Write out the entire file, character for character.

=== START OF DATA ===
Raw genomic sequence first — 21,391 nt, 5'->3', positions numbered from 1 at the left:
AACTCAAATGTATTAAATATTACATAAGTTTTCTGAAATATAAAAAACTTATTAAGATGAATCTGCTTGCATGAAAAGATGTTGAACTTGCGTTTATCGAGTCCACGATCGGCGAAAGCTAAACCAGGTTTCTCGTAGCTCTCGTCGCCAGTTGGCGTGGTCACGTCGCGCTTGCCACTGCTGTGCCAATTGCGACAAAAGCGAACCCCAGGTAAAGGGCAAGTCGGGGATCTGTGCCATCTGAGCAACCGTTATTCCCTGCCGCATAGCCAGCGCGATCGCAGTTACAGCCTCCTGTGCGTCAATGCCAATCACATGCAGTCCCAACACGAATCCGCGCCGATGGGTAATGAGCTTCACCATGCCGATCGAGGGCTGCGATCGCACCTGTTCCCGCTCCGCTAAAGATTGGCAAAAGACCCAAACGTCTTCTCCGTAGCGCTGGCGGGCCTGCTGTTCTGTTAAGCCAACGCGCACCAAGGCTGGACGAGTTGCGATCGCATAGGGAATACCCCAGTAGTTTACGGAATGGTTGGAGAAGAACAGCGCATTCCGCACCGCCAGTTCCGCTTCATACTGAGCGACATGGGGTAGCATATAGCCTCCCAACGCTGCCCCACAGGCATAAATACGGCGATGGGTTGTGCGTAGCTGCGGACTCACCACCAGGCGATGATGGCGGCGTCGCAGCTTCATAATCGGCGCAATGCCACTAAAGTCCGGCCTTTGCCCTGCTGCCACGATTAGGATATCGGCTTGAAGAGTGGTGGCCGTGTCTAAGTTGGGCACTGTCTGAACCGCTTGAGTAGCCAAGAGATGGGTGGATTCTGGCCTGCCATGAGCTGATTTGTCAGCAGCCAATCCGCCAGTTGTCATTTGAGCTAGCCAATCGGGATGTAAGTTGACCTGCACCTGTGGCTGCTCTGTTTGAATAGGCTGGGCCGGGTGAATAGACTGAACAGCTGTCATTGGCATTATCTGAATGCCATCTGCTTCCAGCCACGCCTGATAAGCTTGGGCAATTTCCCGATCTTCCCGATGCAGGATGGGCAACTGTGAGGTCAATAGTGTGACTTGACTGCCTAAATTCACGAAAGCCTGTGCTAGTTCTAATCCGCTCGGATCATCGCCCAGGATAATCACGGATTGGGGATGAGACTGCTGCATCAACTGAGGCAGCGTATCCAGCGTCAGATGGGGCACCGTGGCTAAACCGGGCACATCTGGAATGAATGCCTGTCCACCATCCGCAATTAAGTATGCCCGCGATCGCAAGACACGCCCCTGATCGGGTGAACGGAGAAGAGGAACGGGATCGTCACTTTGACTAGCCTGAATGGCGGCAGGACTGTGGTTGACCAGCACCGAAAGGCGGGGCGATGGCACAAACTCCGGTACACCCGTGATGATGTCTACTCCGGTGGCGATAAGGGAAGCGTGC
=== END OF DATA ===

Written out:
Raw genomic sequence first — 21,391 nt, 5'->3', positions numbered from 1 at the left:
AACTCAAATGTATTAAATATTACATAAGTTTTCTGAAATATAAAAAACTTATTAAGATGAATCTGCTTGCATGAAAAGATGTTGAACTTGCGTTTATCGAGTCCACGATCGGCGAAAGCTAAACCAGGTTTCTCGTAGCTCTCGTCGCCAGTTGGCGTGGTCACGTCGCGCTTGCCACTGCTGTGCCAATTGCGACAAAAGCGAACCCCAGGTAAAGGGCAAGTCGGGGATCTGTGCCATCTGAGCAACCGTTATTCCCTGCCGCATAGCCAGCGCGATCGCAGTTACAGCCTCCTGTGCGTCAATGCCAATCACATGCAGTCCCAACACGAATCCGCGCCGATGGGTAATGAGCTTCACCATGCCGATCGAGGGCTGCGATCGCACCTGTTCCCGCTCCGCTAAAGATTGGCAAAAGACCCAAACGTCTTCTCCGTAGCGCTGGCGGGCCTGCTGTTCTGTTAAGCCAACGCGCACCAAGGCTGGACGAGTTGCGATCGCATAGGGAATACCCCAGTAGTTTACGGAATGGTTGGAGAAGAACAGCGCATTCCGCACCGCCAGTTCCGCTTCATACTGAGCGACATGGGGTAGCATATAGCCTCCCAACGCTGCCCCACAGGCATAAATACGGCGATGGGTTGTGCGTAGCTGCGGACTCACCACCAGGCGATGATGGCGGCGTCGCAGCTTCATAATCGGCGCAATGCCACTAAAGTCCGGCCTTTGCCCTGCTGCCACGATTAGGATATCGGCTTGAAGAGTGGTGGCCGTGTCTAAGTTGGGCACTGTCTGAACCGCTTGAGTAGCCAAGAGATGGGTGGATTCTGGCCTGCCATGAGCTGATTTGTCAGCAGCCAATCCGCCAGTTGTCATTTGAGCTAGCCAATCGGGATGTAAGTTGACCTGCACCTGTGGCTGCTCTGTTTGAATAGGCTGGGCCGGGTGAATAGACTGAACAGCTGTCATTGGCATTATCTGAATGCCATCTGCTTCCAGCCACGCCTGATAAGCTTGGGCAATTTCCCGATCTTCCCGATGCAGGATGGGCAACTGTGAGGTCAATAGTGTGACTTGACTGCCTAAATTCACGAAAGCCTGTGCTAGTTCTAATCCGCTCGGATCATCGCCCAGGATAATCACGGATTGGGGATGAGACTGCTGCATCAACTGAGGCAGCGTATCCAGCGTCAGATGGGGCACCGTGGCTAAACCGGGCACATCTGGAATGAATGCCTGTCCACCATCCGCAATTAAGTATGCCCGCGATCGCAAGACACGCCCCTGATCGGGTGAACGGAGAAGAGGAACGGGATCGTCACTTTGACTAGCCTGAATGGCGGCAGGACTGTGGTTGACCAGCACCGAAAGGCGGGGCGATGGCACAAACTCCGGTACACCCGTGATGATGTCTACTCCGGTGGCGATAAGGGAAGCGTGC